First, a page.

At long last, I took a shot at making a beet-mango salsa. It’s pretty tasty for a first try. My only regret is that I used half my mango to make apple-mango crisp last night, so I only made about half as much salsa as I’d actually like to eat.
Regarding the beets — I roasted those rather than boiling or steaming them, in order to bring out their sweetness and preserve their colour. Their skins proved thin and tender enough that I didn’t even bother peeling them.
- 1/2 mango, chopped smallish (~3/4 cup)
- 2 small roasted beets, cooled to room temperature and chopped similarly smallish (~1 cup)
- 2 green onions, sliced
- 1 small lime, juiced
- 2 T fresh coriander, minced
- 1 tsp brown sugar [optional; you may not need this if your beets and/or mango are particularly sweet]
- Chop up the mango, beets, and green onions, then toss together in a glass bowl.
- Add the coriander and lime juice, toss again.
- Taste. Add sugar if necessary.
- Let sit for a little while to let flavours blend, then eat!
Growing up, one of the first signs of spring was always the arrival of our seed catalogs. We’d have snow on the ground, but summer in our daydreams as we covered our fingers in newsprint, thumbing the pages, planning the garden. I didn’t realize how much I missed that until today, when I wandered through the cozy little garden section of our local hardware store. It’s an old-fashioned kinda place, as much a seed store as a hardware store. Wandering the aisles of seed packets made me miss the old excitement of garden planning.
Of course, the whole reason I was there was because I was garden planning. Sort of. Kinda. This winter a lot of factors came together and my housemate and I found ourselves trying to eat more vegetables, more local vegetables, and more organic vegetables. But winter being winter, our options were a bit limited. By some miracle our little indoor cherry tomato plant kept producing all season, but one or two wee tomatoes a week didn’t sate us, and a steadier supply meant buying tomatoes from Mexico or California. Ditto for peppers, and even organic spinach. I think we’ve done pretty well, making some compromises, some dietary changes. But still…I got to dreaming. What if we could have a small, steady supply of fresh greens next winter? Tomatoes might be too much to hope for…but spinach? Basil? Salad greens?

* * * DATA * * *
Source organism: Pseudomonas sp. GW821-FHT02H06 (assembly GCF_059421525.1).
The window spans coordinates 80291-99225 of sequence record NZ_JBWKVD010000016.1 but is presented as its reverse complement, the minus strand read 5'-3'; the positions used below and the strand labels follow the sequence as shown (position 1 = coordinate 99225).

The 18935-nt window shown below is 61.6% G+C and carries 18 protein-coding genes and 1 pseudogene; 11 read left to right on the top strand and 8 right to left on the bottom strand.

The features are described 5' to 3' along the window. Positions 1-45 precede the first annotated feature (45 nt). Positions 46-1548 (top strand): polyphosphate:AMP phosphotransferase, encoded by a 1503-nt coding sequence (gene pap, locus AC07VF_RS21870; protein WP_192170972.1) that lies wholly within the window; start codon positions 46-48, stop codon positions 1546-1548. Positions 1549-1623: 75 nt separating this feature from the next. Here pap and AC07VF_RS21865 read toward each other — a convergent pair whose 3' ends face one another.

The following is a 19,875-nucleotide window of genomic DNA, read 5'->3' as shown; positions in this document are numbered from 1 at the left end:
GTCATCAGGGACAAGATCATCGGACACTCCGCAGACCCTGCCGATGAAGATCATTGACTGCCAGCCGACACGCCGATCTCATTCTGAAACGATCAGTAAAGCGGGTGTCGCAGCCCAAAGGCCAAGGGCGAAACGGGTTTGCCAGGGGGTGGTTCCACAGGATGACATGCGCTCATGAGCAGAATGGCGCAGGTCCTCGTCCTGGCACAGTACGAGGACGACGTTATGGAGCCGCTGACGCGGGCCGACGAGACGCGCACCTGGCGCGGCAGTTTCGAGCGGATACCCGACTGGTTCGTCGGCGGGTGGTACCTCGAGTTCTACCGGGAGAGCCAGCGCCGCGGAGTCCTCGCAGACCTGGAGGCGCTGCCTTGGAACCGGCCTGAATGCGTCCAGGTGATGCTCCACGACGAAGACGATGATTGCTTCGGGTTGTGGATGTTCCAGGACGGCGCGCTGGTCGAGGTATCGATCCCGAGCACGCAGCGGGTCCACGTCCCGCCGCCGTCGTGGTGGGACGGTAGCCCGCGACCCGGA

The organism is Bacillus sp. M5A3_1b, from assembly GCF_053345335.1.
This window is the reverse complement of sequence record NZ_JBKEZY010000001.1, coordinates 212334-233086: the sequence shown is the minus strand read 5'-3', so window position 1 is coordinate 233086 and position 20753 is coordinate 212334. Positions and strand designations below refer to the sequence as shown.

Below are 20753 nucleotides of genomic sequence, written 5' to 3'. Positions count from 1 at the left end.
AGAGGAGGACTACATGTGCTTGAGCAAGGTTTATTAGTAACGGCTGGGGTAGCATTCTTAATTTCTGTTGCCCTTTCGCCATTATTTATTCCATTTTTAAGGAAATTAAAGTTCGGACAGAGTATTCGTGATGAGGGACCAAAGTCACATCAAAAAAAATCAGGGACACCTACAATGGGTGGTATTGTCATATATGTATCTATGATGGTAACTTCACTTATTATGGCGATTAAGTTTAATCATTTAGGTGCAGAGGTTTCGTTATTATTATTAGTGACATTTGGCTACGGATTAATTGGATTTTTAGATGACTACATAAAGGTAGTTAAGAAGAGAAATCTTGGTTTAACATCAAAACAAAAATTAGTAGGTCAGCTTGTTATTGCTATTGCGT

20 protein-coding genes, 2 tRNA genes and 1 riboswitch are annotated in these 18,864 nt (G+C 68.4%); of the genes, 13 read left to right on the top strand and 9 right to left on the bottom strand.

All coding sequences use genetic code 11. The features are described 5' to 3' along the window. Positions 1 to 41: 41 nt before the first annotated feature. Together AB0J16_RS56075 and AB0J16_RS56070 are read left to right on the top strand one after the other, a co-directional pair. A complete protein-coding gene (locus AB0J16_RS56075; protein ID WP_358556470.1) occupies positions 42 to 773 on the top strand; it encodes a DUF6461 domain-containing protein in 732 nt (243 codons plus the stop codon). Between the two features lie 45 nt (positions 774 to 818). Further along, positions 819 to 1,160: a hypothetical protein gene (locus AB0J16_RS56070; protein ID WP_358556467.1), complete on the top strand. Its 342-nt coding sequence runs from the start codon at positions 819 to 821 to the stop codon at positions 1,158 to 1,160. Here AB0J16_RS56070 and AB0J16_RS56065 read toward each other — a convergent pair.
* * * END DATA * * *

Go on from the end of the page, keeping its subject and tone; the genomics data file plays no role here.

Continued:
Yeah, I started dreaming of gardening without a garden. Condo gardening. Hydroponics.
I think I’m crazy. It’s probably just a bad case of spring fever. And yet…
The “and yet” was what lured me into the garden area earlier today. I figured I’d try a very small scale experiment, the absolute easiest and cheapest way of dipping my toes in the water — sprouting. So I picked up some mung beans and broccoli seeds (and learned from the helpful Garden Guy to look for “untreated” seeds when sprouting). These promptly went into one premade sprouter (I’ll take a picture later) and one homemade sprouter (like this, but using cheesecloth and an elastic band instead of a premade mesh strainer). In three days I should have sprouts, a veritable garden in a bottle.
I know I have at least 72 hours to wait, but I’ve turned into a five year old. I swear I’ve poked at the sprouts every hour. Sprouted yet? Now? Now? Now? Now?…
Some days call for comfort food, and for that it’s hard to beat macaroni and cheese. I found myself in the mood last week, had a block of Sheese in the fridge, and so took a stab at ‘veganizing’ my old macaroni and cheese recipe. It turned out better than the original dairy version.
And just because I’m clearing the camera of photos, here’s a pic of my slow cooker from last week, all set to make lentil and wild rice stew…
And now if you’ll ‘scuse me, I’m off to make lentil cookies. Yes, you read that right. =)